When April 2013 began, my family was in Florida for spring break. In the last 30 days, we have:
|On line for Olivander's.|
celebrated a first birthday;
sent one kid off to California for a robotics world championship;
taught poetry in two elementary schools;
|Fifth graders writing portrait poems in response to fine art.|
got sick and missed a week of middle school, but
the show must go on (stage managed "The Little Mermaid" at said middle school);
sent Dad off to Nashville for a business trip;
various and sundry other joys and minor disasters.
As I am learning, this is a typical month when you have two teenage children. My teens are tech-buffs. They do their homework on laptops, watch anime in their spare time, and spend too much time on Reddit.
For them, and for the teens in your life, here is a great teen-focused poetry website.
PowerPoetry.Org -- "Write Your Own Life Story" bills itself as the largest mobile teen poetry community in the TechnoVerse.
A lovely lady, Alyce Myatta, from the NEA (which sponsors another great teen poetry program, Poetry Out Loud) tipped me off about this site. This is a place for young poets to upload and share their original writing. They are encouraged to browse through their peers' poetry and vote or leave comments.
There are great inspiration resources at PowerPoetry such as "5 Tips for Writing and Ode Poem" and "6 Tips for Writing about Music." Kids can learn how to make a multimedia poem, get hooked up with the local slam scene, even find an adult poet to be their online mentor.
But I especially love what comes up when I click a tab entitled "Why Write a Poem":
"Every one of us has a story that is completely our own by virtue of the fact that each of us is unique and has an ever expanding collection of experience that are particular to the lives we lead.
Quoted from PowerPoetry.Org
Teachers, there is a spot on this site for you, too. Scroll to the bottom of the page and click on EDUCATORS. You'll find out how to start a PowerPoetry group at your school.
Despite all the drama at home, I've had a great month exploring the TechnoVerse with all of you. Kudos to our excellent guest bloggers! You have all expanded my tech-tools and my thinking about how I can use technology to be a better, more organized writer. (Yes, even you, Dennis Kirschbaum.)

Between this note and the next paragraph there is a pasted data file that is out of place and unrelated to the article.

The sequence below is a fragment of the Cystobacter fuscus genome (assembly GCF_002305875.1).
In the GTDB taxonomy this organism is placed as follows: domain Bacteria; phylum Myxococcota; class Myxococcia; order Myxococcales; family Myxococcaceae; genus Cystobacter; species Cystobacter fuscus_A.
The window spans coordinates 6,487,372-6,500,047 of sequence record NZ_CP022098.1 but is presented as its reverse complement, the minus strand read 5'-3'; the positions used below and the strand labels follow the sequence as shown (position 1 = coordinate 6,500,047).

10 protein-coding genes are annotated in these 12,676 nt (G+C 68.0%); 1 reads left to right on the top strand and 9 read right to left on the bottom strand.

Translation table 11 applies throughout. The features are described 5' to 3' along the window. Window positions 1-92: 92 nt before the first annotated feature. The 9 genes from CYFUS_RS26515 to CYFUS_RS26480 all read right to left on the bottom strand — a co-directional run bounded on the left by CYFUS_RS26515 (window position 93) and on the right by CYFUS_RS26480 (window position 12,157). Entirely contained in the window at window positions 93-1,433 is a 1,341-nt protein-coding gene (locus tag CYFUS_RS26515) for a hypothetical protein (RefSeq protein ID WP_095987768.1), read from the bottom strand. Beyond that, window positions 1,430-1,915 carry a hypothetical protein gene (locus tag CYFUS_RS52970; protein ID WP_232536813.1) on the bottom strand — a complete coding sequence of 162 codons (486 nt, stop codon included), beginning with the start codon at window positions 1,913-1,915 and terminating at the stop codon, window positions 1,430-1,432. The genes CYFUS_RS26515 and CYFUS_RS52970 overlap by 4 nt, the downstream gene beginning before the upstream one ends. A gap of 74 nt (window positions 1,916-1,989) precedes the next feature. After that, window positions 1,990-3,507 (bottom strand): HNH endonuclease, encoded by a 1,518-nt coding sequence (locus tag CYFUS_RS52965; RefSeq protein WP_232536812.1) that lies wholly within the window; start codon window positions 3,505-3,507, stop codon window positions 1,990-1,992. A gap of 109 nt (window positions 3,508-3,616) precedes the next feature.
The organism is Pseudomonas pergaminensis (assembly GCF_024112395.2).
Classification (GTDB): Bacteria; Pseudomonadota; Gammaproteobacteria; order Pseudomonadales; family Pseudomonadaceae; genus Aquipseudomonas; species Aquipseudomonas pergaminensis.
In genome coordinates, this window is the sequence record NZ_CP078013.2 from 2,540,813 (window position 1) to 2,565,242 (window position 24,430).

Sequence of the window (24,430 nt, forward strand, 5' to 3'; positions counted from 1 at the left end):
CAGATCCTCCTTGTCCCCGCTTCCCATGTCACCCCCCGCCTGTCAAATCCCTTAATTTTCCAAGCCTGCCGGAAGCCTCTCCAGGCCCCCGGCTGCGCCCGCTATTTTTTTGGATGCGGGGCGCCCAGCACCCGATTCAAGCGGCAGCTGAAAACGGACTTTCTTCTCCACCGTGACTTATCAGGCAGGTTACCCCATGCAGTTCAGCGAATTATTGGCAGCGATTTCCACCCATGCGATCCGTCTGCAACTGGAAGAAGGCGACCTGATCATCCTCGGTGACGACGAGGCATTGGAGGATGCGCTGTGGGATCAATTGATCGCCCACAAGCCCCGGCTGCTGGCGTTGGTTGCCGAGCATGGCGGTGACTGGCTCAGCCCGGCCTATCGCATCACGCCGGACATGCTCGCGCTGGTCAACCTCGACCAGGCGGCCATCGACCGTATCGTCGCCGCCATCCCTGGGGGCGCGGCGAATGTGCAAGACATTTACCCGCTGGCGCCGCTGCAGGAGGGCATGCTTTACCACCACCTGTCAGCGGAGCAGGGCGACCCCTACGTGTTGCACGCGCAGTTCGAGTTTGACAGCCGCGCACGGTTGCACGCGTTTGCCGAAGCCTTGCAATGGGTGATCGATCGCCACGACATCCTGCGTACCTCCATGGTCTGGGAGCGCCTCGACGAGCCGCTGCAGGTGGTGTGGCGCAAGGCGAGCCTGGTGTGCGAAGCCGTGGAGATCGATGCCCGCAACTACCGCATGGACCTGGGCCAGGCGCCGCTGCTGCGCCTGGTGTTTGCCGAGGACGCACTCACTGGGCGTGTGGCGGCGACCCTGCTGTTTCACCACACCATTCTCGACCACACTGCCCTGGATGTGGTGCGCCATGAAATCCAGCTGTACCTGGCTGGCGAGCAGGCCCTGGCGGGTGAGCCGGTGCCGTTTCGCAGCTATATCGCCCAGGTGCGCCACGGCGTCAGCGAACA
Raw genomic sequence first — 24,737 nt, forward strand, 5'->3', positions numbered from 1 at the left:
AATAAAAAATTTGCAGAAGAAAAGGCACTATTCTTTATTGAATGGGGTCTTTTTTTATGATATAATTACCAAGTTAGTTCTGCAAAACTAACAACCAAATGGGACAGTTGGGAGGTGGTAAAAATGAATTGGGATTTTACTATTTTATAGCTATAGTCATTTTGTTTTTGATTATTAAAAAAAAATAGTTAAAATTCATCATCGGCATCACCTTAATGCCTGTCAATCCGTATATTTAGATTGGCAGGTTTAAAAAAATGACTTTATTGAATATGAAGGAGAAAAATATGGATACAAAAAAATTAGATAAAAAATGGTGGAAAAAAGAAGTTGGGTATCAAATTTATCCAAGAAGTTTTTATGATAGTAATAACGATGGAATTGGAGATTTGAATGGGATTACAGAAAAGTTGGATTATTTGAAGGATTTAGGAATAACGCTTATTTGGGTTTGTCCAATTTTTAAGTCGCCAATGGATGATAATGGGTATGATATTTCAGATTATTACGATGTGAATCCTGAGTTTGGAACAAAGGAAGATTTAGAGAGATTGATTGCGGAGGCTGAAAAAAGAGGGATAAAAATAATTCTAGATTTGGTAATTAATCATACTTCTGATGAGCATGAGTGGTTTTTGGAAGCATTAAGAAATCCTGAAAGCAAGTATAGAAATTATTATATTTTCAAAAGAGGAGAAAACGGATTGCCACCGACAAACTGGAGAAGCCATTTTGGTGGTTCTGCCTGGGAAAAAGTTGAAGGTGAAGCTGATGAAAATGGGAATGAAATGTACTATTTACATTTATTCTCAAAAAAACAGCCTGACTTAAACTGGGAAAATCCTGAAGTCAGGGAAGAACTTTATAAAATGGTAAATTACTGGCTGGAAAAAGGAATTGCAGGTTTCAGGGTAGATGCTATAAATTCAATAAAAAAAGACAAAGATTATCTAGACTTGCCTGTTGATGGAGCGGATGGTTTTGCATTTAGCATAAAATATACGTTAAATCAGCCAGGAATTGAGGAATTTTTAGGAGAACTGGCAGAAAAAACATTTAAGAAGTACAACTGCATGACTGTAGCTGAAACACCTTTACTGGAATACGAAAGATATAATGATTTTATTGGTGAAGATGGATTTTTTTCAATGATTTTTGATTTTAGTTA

This month, I've experimented with SoundCloud, downloaded Scrivener, felt overwhelmed by Pinterest, revisited an email poem about seamonkeys in my underpants (it's a long story).
If you're not ready to say goodbye to the TechnoVerse yet, here is a full list of the posts in this series:
Invitation to the TechnoVerse (Monday 4/1)
Gloson Teh Compares Writing Poetry with Writing Code (Tuesday 4/2)
Linda Baie apps for inspiration (Wednesday 4/3)
Barbara Morrison on Scrivener (Thursday 4/4)
Scott Slaby advises students with a text sonnet (Friday 4/5)
Danuta Hinc compares online poetry translations (Monday 4/8)
Carol Munro writes poetry with a friend via email (Tuesday 4/9)
Dennis Kirschbaum is a lovable Luddite (Wednesday 4/10)
Regina Sokas on global connections (Thursday 4/11)
April Halprin Wayland on RhymeWeaver.Com (Friday 4/12)
Amy Ludwig Vanderwater on SoundCloud& Pinterest (Monday 4/15)
Ken Ronkowitz of Poets Online (Tuesday 4/16)
Moira Egan looks at the tech side of Sonnets (Wednesday 4/17)
Gregory Luce on Poetry Foundation’s Walking Tour of DC Poetry (Thursday 4/18)
Irene Latham's Progressive Poem stops at Author Amok (Monday 4/22)
Diane Mayr explains Archive.Org (Tuesday 4/23)
Kay Weeks tests out a random poetry generator (Wednesday 4/24)
Clarinda Harriss uses texting errors to compose poems (Thursday 4/25)
Debbie Levy replaces her Roget's with Dictionary App (Friday 4/26)
Ann Bracken takes us to Tweetspeak Poetry (Monday 4/29)
TechnoVerse wrap up & PowerPoetry.Org for teens (Tuesday 4/30)
I am happily powering down the warp engines, everyone. If you'd like, leave a comment about the recommended apps, websites and programs you've tried as a result of our series.
Good luck as your school years wind down. It's been one for the yearbooks!